Hi, very nice treatment of the topic! In the article (http://bnarchives.yorku.ca/598/
) I would change the numbers in the example section to make the point even more explicit. Here are my numbers:
In my economy there are eggs and apples. Nominal values
Year 1: 400 million (m) eggs sold at 0.1 $/egg = egg income $40m; 30,000 tonnes of apples at 2000 $/t = apple income $60m.
Total nominal egg-and-apple GDP = $40m + $60m = $100m.
Year 2: 250m eggs @ 0.2 $/egg = $50m; 50,000 t apples @ 1000 $/t = $50m.
Total nominal GDP = $50m + $50m = $100m.
So in nominal terms our economy is constant
.Real GDP based on year 1
By definition, real GDP of year 1 based on year 1 = nominal GDP of year 1 = $100m.
Real GDP of year 2 in prices of year 1: 250m eggs @ 0.1 $/egg = $25m; 50,000 t apples @ 2000 $/t = $100m.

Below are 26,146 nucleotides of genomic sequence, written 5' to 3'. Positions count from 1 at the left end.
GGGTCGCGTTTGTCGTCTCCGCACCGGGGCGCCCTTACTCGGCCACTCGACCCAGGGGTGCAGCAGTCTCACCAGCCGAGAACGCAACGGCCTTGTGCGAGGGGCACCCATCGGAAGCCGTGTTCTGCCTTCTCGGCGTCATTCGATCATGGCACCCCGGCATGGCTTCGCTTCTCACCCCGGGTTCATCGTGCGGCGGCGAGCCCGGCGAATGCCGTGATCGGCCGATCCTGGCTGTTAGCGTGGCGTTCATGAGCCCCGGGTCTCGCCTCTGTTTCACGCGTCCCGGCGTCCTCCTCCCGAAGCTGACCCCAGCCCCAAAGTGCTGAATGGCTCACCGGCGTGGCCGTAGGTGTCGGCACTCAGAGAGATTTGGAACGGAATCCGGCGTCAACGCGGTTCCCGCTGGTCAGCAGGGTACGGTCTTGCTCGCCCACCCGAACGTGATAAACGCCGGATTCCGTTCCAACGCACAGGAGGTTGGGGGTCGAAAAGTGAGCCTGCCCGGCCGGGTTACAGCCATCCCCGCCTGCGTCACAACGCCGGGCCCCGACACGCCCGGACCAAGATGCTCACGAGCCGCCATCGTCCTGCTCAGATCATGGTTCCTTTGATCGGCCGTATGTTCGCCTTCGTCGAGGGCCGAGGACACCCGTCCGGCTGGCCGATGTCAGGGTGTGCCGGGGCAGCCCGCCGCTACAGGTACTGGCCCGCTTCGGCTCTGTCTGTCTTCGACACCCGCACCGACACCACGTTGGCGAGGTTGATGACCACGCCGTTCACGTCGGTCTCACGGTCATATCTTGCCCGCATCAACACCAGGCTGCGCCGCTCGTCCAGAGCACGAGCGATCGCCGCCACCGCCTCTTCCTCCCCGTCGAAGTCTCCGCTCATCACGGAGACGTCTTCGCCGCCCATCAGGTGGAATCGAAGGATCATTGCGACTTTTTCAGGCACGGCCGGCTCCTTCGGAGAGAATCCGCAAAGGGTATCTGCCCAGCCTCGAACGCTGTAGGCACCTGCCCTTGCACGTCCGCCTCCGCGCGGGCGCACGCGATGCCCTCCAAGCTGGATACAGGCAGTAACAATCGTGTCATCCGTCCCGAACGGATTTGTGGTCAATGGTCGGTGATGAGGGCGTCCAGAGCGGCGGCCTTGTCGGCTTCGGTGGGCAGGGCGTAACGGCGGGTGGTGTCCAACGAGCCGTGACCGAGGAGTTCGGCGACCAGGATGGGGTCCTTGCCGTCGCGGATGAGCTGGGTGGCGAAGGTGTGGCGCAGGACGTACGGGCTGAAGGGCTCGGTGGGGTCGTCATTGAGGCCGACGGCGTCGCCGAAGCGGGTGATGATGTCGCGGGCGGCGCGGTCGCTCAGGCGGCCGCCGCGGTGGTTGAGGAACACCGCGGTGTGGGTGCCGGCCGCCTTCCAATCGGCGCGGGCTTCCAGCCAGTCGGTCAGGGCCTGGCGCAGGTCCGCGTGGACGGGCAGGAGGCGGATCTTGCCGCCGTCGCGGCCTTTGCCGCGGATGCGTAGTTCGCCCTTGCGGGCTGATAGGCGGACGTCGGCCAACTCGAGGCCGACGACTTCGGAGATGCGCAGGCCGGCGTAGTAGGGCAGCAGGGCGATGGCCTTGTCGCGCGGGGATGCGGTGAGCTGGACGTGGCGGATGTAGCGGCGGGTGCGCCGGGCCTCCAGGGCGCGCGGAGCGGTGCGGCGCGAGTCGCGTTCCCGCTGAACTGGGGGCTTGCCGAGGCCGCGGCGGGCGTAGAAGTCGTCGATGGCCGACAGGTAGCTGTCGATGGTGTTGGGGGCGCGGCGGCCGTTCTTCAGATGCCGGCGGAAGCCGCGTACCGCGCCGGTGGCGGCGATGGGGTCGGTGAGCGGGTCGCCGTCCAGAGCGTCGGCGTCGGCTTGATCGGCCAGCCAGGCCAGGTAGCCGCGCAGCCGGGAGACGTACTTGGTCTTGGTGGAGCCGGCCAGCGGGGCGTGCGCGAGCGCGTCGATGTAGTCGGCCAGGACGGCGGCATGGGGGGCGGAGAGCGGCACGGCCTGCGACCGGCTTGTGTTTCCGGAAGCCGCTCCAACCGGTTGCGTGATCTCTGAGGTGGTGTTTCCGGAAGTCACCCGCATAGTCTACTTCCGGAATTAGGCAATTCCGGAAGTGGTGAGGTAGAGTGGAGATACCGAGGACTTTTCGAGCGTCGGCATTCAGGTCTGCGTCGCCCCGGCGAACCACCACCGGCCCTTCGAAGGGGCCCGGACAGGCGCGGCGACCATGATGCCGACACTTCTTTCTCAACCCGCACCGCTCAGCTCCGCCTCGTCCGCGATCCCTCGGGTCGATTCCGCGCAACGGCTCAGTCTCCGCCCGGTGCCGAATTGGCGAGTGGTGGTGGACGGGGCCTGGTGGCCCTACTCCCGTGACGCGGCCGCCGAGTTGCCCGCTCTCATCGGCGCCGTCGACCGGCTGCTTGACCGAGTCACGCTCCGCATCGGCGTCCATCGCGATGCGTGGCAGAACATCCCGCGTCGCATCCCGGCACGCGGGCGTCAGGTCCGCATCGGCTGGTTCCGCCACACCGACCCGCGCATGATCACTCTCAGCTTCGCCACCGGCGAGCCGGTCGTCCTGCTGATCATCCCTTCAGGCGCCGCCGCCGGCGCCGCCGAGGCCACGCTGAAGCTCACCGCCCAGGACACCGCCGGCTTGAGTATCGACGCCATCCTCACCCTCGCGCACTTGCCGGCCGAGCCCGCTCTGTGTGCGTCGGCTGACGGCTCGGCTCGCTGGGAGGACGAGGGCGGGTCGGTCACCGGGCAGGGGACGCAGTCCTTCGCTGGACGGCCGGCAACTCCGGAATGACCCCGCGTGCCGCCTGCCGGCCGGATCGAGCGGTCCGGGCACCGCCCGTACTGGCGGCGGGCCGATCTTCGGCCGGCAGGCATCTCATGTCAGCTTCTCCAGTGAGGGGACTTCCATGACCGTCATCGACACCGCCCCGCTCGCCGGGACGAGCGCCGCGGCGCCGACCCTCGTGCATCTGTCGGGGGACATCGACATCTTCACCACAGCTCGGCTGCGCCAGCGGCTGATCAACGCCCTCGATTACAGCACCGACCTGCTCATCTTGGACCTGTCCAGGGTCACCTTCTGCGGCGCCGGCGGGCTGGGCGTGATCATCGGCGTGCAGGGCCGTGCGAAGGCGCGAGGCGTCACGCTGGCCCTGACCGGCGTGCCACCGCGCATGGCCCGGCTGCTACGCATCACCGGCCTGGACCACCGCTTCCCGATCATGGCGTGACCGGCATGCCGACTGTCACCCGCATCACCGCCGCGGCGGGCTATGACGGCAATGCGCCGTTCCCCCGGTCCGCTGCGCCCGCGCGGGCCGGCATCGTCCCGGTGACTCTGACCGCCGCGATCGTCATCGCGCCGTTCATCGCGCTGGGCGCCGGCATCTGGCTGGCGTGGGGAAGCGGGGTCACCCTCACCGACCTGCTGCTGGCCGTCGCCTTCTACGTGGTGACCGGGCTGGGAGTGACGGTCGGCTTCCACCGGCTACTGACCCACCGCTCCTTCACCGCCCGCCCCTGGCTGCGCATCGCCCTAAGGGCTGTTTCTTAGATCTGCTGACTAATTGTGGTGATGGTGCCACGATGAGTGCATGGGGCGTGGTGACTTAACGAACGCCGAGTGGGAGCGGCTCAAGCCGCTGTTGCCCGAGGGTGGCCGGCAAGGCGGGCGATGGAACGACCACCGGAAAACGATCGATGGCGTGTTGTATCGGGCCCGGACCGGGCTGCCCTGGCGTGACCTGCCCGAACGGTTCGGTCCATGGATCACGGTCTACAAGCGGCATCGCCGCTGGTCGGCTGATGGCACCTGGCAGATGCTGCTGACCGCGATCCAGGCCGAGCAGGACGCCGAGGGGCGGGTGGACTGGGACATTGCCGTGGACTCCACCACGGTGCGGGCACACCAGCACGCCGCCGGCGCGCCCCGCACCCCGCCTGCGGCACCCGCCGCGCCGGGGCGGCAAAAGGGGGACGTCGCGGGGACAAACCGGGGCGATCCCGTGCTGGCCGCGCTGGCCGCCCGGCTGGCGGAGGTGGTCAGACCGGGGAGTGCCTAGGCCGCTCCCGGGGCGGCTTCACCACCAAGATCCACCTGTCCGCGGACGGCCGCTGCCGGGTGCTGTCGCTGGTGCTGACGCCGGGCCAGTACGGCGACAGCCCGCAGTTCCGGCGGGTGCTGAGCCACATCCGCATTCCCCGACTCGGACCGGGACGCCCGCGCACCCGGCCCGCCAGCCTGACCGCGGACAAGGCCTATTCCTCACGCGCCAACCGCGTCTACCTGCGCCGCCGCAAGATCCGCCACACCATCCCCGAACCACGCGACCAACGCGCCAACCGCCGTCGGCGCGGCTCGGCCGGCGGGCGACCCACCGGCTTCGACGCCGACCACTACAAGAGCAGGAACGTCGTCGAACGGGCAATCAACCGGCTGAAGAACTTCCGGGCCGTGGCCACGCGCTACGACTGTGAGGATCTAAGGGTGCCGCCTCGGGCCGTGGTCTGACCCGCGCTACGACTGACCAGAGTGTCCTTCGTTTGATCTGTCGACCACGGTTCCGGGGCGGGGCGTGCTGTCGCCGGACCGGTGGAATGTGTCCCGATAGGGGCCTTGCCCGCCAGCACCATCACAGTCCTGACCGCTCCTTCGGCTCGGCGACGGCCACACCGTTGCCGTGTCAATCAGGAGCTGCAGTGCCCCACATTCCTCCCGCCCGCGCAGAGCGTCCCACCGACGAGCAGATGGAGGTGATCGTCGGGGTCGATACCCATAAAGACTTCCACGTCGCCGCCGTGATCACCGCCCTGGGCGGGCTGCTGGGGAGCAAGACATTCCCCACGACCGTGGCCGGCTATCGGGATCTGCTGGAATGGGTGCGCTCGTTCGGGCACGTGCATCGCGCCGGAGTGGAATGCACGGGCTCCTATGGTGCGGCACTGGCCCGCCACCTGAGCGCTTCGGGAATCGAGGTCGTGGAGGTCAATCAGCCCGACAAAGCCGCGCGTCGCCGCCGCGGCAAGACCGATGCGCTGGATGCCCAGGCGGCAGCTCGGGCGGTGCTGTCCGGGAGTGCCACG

Total real GDP year 2 = $25m + $100m = $125m.
So in "real terms" based on year 1 our economy has grown
by a whopping 25% instead of remaining constant.Real GDP based on year 2
Real GDP of year 1 in prices of year 2: 400m eggs @ 0.2 $/egg = $80m; apples 30,000 t @ 1000 $/t = $30m.
Total real GDP of year 1 in prices of year 2 = $80m + $30m = $110m.
By definition, real GDP of year 2 in prices of year 2 = nominal GDP of year 2 = $100m.
Thus our economy went down from $110m to $100m, or shrunk
by 9% (relative to year 1) if real GDP is based on year 2.Discussion
Rather than just showing how numbers differ, I think it is even more illustrative to show how the same set of numbers can indicate a constant, growing, or shrinking economy. Also using "100" makes percentages easier to see. I also think one should make it explicit that, by definition, "real" GDP equals nominal GDP for the base year.